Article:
Traditionally , the nutrients present in Artemia cysts (protein,
fat, minerals, etc.) are provided to young shrimp larvae by the use of recently
hatched living Artemia nauplii. This involves a time consuming operation: decapsulation;
disinfection; hatching; separation and rinsing. Hatching typically takes 24
hours, requires the use of chemicals and is not totally efficient, since the
hatching percentage is variable. But recent research has shown that this is
not necessary the only way Artemia cysts can be fed. It is well known that
Artemia cysts contain an embryo whose development has been arrested at gastrula
stage (Clegg et al., 1996). This embryo is composed of a small number of cells
and is surrounded by a huge number of very tiny packed granules of nutrient
reserves called yolk platelets (Clegg, 2005). Yolk platelets are very regular,
well defined bodies measuring 3 £gm in width x 5 £gm in length and present
a disk like structure at both ends (Figure 1). These yolk platelets are extremely
stable in water and contain virtually all the nutrients needed by the Artemia
embryo to continue its development (Figure 2). When properly extracted and
processed into the right particle size, these yolk platelets show nutritional
properties similar or better than the live Artemia nauplii, when fed to shrimp
larvae under commercial hatcheries conditions. The conditions of pH and temperature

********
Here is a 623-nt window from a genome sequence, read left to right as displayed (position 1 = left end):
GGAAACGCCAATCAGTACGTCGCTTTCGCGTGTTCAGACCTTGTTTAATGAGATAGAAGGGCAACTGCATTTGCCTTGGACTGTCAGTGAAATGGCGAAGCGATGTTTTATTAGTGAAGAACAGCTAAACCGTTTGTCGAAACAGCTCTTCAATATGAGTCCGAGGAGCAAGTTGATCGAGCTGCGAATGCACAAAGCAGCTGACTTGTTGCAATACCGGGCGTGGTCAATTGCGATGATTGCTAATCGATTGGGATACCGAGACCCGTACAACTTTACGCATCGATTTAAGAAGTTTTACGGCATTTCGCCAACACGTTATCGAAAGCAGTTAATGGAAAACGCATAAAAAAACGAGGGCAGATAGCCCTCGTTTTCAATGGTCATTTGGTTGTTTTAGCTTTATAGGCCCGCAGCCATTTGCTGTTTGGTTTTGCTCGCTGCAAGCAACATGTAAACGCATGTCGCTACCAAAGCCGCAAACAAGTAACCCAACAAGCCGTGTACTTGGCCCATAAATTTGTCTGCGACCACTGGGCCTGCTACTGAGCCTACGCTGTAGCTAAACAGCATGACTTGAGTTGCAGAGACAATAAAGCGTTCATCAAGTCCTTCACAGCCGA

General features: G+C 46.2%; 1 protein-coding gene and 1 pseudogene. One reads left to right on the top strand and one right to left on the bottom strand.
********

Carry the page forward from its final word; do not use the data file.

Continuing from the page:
are key to preserving the integrity of the yolk platelets.
Yolk platelets are the most perfect micro-capsules that nature
has produced - or man has invented. It is extremely stable in the slightly
acid pH (<6.5) found in diets and spontaneously dissolves at alkaline pH prevailing
in the shrimp larval gut (8.5) (Utterback and Hand, 1987). Yolk platelets are
therefore the ideal nutrient supply to the young shrimp larvae since its digestion
does not rely uniquely on shrimp larval enzymes, but is endogenous to the yolk
platelet. Several experiments carried out in hatcheries have shown that Litopenaeus
vannamei shrimp larvae fed with yolk platelets particles, replacing fully the
use of live Artemia nauplii, grow better and survive better than the shrimp
larvae fed with live Artemia nauplii. The water quality of culture tanks and
the bacteria load of the water remained similar in both treatments.
Table 2 presents the detailled results of the experiment carried in Mexico in August 2009. Results
indicate that Vitellus has produced shrimp post larvae of equal size and quality (CV, Stress test
survival and pigmentation) as compared to live Artemia nauplii. The variability of the results in all
tanks was well in line with the average of the hatchery.
Later in the next production season (Dec 2009-Mar2010) a total of 3.5 billion shrimp were raised in Mexico with Vitellus as total replacement of live Artemia nauplii, confirming the validity of the first experiment.
These pictures show the digestive track of PL3 sampled to evaluate their feeding behavior. Feed can be found in animals from both treatments. The coloration found in the shrimp digestive track fed with Vitellus is more intense probably because the shrimp has ingested more feed.
For more information, please contact Bernard Devresse.
James S. Clegg (2005): Desiccation Tolerance in Encysted Embryos of the Animal Extremophile, Artemia.
INTEGR. COMP. BIOL., 45:715–724 (2005)
Paul J. Utterback and Steven C. Hand (1987): Yolk platelet degradation in preemergence Artemia
embryos: response to protons in vivo and in vitro. Am J Physiol 1987, 252:R774-R781.
James S. Clegg, Laurie E. Drinkwater and Patrick Sorgeloos (1996): The metabolic status of Siapause
Embryos of Artemia fransciscana (SFB). Physiological Zoology 69(1): 49-66.
This article is reproduced with permission from the Aquafeed.com
magazine: Autumn 2010 issue of AQUAFEED - Advances in Processing & Formulation
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